It's been nearly 148 years since major fighting occurred on the Emanuel Harman Farm near Gettysburg, Pennsylvania, and it's taken almost twenty years of negotiations in recent times, but an important 95-acre tract has now been acquired for Gettysburg National Military Park.
Secretary of the Interior Ken Salazar announced on March 25, 2011, that thanks to vital assistance from the Conservation Fund and The Civil War Trust, "the National Park Service has acquired 95 acres of the former Gettysburg Country Club property to preserve as part of the Gettysburg National Military Park." The former country club land—now known by its historic name, the Emanuel Harman Farm—was the site of key fighting on the first day of battle on July 1, 1863.
In 1863 the property was part of the historic Harman and Abraham Spangler farms where Confederate Brigades advanced and retreated during an attack on the Union positions on McPherson and Seminary Ridges. In the 1950s the property was developed into the Gettysburg Country Club and operated as such until the club closed in 2008.
The National Park Service has tried for almost 20 years to acquire this property for preservation purposes, but offers to the Country Club owners and the Susquehanna Bank (who foreclosed on the property in 2008) were declined.
In March 2010, it appeared that the property was headed for a worst-case scenario in terms of battlefield preservation: a developer bought the property and created a development concept plan for over 200 housing units on the site.
The Conservation Fund, a nonprofit dedicated to protecting important places across America, worked to successfully negotiate an option with the developer to acquire fee title to a 95-acre portion of the land, and subsequently conveyed it to the Park Service. The developer also donated a height restriction easement on the remaining 14-acre parcel, which is occupied by two clubhouses, tennis courts, parking lots and two swimming pools.
“We are proud to assist the National Park Service with the acquisition of the Harman site where Confederate and Union troops first met at Gettysburg for what would become a decisive event in American history,” said Patrick F. Noonan, Chairman Emeritus of The Conservation Fund. “As the 150th anniversary of the start of the Civil War draws near, our joint endeavor not only enhances the protection of the Gettysburg battlefields but also honors in a fitting tribute all those who fought, died and participated in the struggle for a national identity.”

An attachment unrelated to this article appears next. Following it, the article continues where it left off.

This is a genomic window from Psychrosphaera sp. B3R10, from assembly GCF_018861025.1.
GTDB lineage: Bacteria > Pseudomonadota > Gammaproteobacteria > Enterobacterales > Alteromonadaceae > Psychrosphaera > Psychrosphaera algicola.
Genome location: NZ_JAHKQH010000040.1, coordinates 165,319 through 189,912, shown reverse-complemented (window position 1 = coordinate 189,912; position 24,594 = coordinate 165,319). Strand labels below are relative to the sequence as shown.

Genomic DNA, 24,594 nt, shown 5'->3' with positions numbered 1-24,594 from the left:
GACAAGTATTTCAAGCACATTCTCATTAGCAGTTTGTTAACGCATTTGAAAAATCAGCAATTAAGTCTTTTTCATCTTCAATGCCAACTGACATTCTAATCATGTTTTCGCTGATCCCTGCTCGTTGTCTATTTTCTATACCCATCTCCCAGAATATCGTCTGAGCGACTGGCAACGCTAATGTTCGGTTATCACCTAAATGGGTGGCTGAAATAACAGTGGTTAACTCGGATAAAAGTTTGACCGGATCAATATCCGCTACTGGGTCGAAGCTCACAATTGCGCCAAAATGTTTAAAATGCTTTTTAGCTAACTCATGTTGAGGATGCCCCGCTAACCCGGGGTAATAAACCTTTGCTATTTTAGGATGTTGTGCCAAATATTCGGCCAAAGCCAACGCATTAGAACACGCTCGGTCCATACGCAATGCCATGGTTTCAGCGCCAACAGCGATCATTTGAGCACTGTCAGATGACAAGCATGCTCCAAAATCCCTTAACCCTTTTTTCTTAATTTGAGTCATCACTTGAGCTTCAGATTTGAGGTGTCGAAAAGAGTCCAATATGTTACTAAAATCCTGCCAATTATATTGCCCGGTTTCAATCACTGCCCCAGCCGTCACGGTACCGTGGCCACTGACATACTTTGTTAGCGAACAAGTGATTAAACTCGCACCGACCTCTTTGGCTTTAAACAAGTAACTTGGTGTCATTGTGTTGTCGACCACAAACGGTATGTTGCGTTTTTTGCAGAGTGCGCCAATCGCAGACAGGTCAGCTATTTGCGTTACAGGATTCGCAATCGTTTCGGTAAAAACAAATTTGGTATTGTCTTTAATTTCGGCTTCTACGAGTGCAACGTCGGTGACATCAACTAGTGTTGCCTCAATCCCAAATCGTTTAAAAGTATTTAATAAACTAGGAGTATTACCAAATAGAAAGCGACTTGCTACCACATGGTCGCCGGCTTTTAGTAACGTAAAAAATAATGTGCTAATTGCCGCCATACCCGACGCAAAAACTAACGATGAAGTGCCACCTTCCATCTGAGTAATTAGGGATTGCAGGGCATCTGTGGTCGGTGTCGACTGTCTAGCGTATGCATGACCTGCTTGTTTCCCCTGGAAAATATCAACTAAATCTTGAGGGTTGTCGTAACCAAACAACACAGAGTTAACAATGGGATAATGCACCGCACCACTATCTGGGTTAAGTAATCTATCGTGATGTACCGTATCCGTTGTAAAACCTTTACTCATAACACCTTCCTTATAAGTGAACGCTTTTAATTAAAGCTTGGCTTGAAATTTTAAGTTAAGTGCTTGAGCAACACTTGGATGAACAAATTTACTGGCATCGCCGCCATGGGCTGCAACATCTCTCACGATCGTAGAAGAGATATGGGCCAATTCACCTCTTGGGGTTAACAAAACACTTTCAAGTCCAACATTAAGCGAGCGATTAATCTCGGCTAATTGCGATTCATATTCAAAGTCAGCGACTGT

Salazar commended both The Conservation Fund and The Civil War Trust for their work to make the acquisition possible.
“This is a day that many in Gettysburg and the larger preservation community have long dreamt of,” said James Lighthizer, President of the Civil War Trust, a non-profit organization that assisted with the purchase. “Here at the former Country Club, we have been presented with the incredible opportunity to set aside some of the most blood-soaked ground still unprotected at Gettysburg. I am confident that with the commitment of Secretary Salazar and the Department of the Interior, today’s achievement is but the first of the tremendous successes for historic preservation we will celebrate during the Sesquicentennial.”
In accordance with the National Military Park’s general management plan, the National Park Service intends to restore the landscape to its historic 1863 setting.
"Purchasing the historic Harman Farm allows the National Park Service to provide access to critical portions of the first day's battlefield, which will greatly enhance our visitors' understanding of the actions that took place on this hallowed ground,” said Bob Kirby, Superintendent of the Gettysburg National Military Park.
“Gettysburg will always have a sacred place in America’s heritage for the pivotal role it played in our nation’s history and for the enormity of the sacrifice that took place here,” Secretary Salazar said. “With the addition of the Emanuel Harman Farm to the Gettysburg National Military Park, we are able to include another important chapter in the story that helped shape our country.”
There's a special connection between Gettysburg and key leadership of the non-profit Conservation Fund. According to a spokesman for the Fund, both Patrick F. Noonan, Chairman Emeritus of The Conservation Fund, and Rich Erdmann, Executive Vice President and General Counsel for the group, were undergraduate students at Gettysburg College, and they developed a special interest in the Battle of Gettysburg.
Both men later discovered that more than half of the 384 principal Civil War battlefields designated by the Civil War Sites Advisory Commission were not protected. Together with Frances Kennedy, wife of former Director of the National Park Service Roger Kennedy, they created The Conservation Fund’s Civil War Battlefield Campaign in 1986 "to preserve these hallowed places and provide comprehensive historical information on each conflict."
That effort has paid off. "Over the past two decades, The Conservation Fund has, with its partners, protected 83 sites and more than 9,400 acres of historic lands in 14 states, including over 500 acres and nine sites at Gettysburg. The first two parcels at East Calvary Field, totaling 300 acres, were acquired with the assist of the Richard King Mellon Foundation and donated to the National Military Park."
Not every effort to save key battlefield sites from development is successful, but this one is a key victory for historic preservation.